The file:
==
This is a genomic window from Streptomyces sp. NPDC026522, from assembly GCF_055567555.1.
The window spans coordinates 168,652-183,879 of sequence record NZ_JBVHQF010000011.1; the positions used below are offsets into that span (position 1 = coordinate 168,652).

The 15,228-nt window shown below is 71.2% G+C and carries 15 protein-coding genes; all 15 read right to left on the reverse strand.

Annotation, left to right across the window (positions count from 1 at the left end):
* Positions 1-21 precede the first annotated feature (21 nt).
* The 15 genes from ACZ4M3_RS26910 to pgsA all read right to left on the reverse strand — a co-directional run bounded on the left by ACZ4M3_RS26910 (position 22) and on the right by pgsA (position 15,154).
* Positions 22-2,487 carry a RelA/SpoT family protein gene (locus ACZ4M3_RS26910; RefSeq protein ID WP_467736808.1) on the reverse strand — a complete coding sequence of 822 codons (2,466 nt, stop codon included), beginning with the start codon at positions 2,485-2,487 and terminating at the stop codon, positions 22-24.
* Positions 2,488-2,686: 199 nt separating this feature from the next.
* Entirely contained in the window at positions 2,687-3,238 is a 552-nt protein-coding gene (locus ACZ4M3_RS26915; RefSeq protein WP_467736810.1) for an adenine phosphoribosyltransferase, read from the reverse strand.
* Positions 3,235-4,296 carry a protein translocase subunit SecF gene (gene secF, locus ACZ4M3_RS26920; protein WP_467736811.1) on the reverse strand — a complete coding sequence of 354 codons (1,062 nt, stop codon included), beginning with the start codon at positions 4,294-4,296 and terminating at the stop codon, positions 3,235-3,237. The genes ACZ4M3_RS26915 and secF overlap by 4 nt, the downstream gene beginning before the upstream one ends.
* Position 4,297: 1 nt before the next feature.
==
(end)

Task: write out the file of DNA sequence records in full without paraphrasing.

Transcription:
This is a genomic window from Streptomyces sp. NPDC026522, from assembly GCF_055567555.1.
The window spans coordinates 168,652-183,879 of sequence record NZ_JBVHQF010000011.1; the positions used below are offsets into that span (position 1 = coordinate 168,652).

The 15,228-nt window shown below is 71.2% G+C and carries 15 protein-coding genes; all 15 read right to left on the reverse strand.

Annotation, left to right across the window (positions count from 1 at the left end):
* Positions 1-21 precede the first annotated feature (21 nt).
* The 15 genes from ACZ4M3_RS26910 to pgsA all read right to left on the reverse strand — a co-directional run bounded on the left by ACZ4M3_RS26910 (position 22) and on the right by pgsA (position 15,154).
* Positions 22-2,487 carry a RelA/SpoT family protein gene (locus ACZ4M3_RS26910; RefSeq protein ID WP_467736808.1) on the reverse strand — a complete coding sequence of 822 codons (2,466 nt, stop codon included), beginning with the start codon at positions 2,485-2,487 and terminating at the stop codon, positions 22-24.
* Positions 2,488-2,686: 199 nt separating this feature from the next.
* Entirely contained in the window at positions 2,687-3,238 is a 552-nt protein-coding gene (locus ACZ4M3_RS26915; RefSeq protein WP_467736810.1) for an adenine phosphoribosyltransferase, read from the reverse strand.
* Positions 3,235-4,296 carry a protein translocase subunit SecF gene (gene secF, locus ACZ4M3_RS26920; protein WP_467736811.1) on the reverse strand — a complete coding sequence of 354 codons (1,062 nt, stop codon included), beginning with the start codon at positions 4,294-4,296 and terminating at the stop codon, positions 3,235-3,237. The genes ACZ4M3_RS26915 and secF overlap by 4 nt, the downstream gene beginning before the upstream one ends.
* Position 4,297: 1 nt before the next feature.